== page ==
Financial Audits Explained

The accountancy industry is the realm of the financial audit. A career as an auditor is a popular one for those interested this area of finance, and it could lead to international travel opportunities and very healthy salaries in more senior roles. Here’s a little explanation of the bread and butter of an auditor role: financial audits…

Why are audits necessary?

An audit is essentially a kind of MOT for a company or organisation. Whether they’re public sector or private sector, there is firstly a legal obligation for companies to display transparency in their books and prove that they are upholding official accounting standards and procedures in the running of their business. This is referred to as ‘compliance’. Each jurisdiction has its own Generally Accepted Accounting Principles (GAAP), and the company has to make sure these are met. An external audit will tick this legal obligation box.

Companies also run internal audits with the aim of assessing how accounting processes are running. These checks are equally as important from a business planning perspective as they can often highlight weaknesses and identify areas in the company which could be made more efficient and cost-effective. It’s an opportunity to refine processes to ensure the company or organisation is making the best out of their money and resources.

The auditing process…

A financial audit conducted by an external auditor will roughly follow these stages:

Planning & risk assessment

A solid plan must be put together in the initial stages to ensure a thorough and effective audit that pertains to all standards. During this stage, the auditor determines the best way to go about collecting the necessary data they need in order to conduct the audit and figures out which areas need to be covered in order to fulfil the order purpose (it may be an overall external audit for example, or a focus on one particular department).

The auditor will also identify any potential risks which may crop up during the process and result in an inaccurate opinion of the company’s financial information.

Internal controls testing

This stage most often takes place at the client’s site. This is the auditor’s chance to observe and dissect the inner workings of the company’s accounting processes. This includes everything from the authorisation of transactions to ‘segregation of duties’ (how the company splits up responsibilities amongst staff in order to reduce the risk of things like fraud).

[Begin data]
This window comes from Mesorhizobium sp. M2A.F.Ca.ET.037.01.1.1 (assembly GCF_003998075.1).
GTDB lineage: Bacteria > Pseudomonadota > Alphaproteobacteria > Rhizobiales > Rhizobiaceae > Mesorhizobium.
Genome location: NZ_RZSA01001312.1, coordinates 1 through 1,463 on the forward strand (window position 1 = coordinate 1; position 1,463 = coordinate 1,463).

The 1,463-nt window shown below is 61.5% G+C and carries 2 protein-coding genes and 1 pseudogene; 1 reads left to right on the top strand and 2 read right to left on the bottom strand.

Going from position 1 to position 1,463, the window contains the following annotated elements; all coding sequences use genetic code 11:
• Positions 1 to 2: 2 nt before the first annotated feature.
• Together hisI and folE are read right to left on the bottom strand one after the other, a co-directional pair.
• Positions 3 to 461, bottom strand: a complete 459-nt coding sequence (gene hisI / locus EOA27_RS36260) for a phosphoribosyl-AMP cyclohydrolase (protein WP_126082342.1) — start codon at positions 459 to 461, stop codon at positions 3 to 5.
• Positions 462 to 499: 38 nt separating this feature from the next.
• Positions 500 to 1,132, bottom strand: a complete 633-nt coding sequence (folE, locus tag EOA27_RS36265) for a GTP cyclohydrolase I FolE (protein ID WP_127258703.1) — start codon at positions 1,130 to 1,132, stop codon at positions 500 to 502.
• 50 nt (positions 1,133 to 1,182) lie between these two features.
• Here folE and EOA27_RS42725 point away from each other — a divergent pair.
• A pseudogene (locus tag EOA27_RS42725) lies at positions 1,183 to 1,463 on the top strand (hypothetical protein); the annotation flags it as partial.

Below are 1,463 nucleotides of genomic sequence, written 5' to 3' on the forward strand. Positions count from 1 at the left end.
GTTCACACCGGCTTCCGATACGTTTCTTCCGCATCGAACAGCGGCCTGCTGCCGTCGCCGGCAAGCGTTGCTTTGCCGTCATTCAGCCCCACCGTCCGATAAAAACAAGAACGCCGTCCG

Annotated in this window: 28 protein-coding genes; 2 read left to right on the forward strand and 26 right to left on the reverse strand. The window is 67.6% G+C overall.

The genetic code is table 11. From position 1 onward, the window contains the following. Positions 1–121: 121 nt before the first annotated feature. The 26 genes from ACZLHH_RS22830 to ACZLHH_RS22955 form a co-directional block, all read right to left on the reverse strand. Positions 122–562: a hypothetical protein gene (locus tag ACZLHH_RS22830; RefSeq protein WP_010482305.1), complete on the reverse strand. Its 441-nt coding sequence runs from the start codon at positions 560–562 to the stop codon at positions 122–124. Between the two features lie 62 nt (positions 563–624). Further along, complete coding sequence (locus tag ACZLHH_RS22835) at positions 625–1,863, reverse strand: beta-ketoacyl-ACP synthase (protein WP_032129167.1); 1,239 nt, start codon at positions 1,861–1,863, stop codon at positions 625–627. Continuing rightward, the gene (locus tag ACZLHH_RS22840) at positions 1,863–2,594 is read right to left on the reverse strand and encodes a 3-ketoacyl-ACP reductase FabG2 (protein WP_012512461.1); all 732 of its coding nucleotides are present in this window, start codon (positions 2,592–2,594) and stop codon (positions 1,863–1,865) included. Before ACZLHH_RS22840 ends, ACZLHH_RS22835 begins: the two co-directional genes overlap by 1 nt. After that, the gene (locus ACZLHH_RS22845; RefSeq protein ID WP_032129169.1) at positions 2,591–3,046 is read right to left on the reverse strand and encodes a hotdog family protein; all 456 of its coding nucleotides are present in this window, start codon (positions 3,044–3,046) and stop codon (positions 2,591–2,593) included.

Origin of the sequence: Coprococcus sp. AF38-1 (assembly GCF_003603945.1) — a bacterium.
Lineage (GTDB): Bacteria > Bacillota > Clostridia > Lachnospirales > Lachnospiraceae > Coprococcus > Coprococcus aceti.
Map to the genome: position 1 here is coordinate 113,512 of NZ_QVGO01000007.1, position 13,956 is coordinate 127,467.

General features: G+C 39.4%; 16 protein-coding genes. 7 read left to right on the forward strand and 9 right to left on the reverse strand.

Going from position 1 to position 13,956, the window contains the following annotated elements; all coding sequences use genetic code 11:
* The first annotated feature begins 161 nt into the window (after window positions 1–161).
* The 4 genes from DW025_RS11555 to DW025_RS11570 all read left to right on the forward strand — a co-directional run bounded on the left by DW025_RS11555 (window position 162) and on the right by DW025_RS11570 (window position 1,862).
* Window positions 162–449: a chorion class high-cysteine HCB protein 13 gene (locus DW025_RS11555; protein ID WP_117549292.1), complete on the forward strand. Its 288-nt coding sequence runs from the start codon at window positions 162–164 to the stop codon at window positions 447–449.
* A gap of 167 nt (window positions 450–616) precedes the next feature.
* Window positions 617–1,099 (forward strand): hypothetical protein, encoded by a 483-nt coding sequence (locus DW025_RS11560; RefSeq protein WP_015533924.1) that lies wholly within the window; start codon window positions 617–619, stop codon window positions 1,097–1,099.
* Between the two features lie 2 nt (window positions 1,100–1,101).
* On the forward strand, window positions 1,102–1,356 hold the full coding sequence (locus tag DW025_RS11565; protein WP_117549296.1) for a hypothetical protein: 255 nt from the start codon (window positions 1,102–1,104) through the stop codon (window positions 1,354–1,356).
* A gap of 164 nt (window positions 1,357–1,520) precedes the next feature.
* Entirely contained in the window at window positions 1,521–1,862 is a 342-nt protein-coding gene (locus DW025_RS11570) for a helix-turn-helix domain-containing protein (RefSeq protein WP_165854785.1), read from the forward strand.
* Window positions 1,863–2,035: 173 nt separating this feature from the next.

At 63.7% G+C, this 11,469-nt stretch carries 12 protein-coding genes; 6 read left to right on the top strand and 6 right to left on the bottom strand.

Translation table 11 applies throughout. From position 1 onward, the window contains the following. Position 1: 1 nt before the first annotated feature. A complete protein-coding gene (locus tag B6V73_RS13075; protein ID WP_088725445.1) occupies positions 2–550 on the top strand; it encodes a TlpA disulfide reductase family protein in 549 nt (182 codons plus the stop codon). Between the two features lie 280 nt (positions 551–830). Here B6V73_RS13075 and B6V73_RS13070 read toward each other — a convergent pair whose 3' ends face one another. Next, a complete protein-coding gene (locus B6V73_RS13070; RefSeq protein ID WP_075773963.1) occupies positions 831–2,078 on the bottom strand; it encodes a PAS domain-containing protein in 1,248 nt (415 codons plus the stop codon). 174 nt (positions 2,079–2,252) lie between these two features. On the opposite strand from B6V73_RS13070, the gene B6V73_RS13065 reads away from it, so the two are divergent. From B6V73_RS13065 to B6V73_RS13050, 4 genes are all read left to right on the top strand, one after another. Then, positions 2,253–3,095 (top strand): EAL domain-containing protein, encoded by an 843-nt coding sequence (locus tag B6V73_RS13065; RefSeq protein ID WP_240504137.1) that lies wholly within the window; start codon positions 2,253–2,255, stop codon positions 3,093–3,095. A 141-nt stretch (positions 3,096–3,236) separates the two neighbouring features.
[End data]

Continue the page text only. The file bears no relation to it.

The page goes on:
The testing stage builds on the findings of the internal controls testing. The auditor compares findings with further financial documents from the company, and then carries out more observations and checks. The purpose is to make sure that all the figures provided match up with the company’s financial statement. The extent of this stage depends on the results of the internal controls testing stage: the more discrepancies and evidence of weak internal procedures there are, the more in depth testing will be.

Report production

The auditor’s report is the culmination of the audit findings throughout the testing stages, complied by the auditor.

Within this report, auditors will present their ‘opinion’; basically whether they think the company’s accounts are accurate or whether there seems to be something amiss in upholding accounting standards.

There is a particular format an official audit report must follow. If the auditor thinks that everything’s shipshape, accurate and above board (‘true and fair’) in the company’s financial documentation, and that official accounting standards are met, they will grant an ‘unqualified approval’.

Qualified approval, disclaimer or adverse findings all denote other grades of the auditor’s opinion.

Differences between internal audits & external audits…

Here are some key differences in a nutshell:

  • The auditor’s report will be passed onto the company’s senior management team and board members accordingly in an internal audit. External audit reports will be provided to the company’s shareholders and necessary government bodies.
  • An internal audit will usually have a key objective, with the aim of helping to improve efficiency and effectiveness of processes in a particular department for instance. External audits fulfil a legal obligation and also add to a company’s credibility.
  • Internal auditors will often provide additional recommendations and advice to a department’s/company’s managers on how to make improvements based on their audit findings; an external audit is simply descriptive and does not involve any level of consultation services.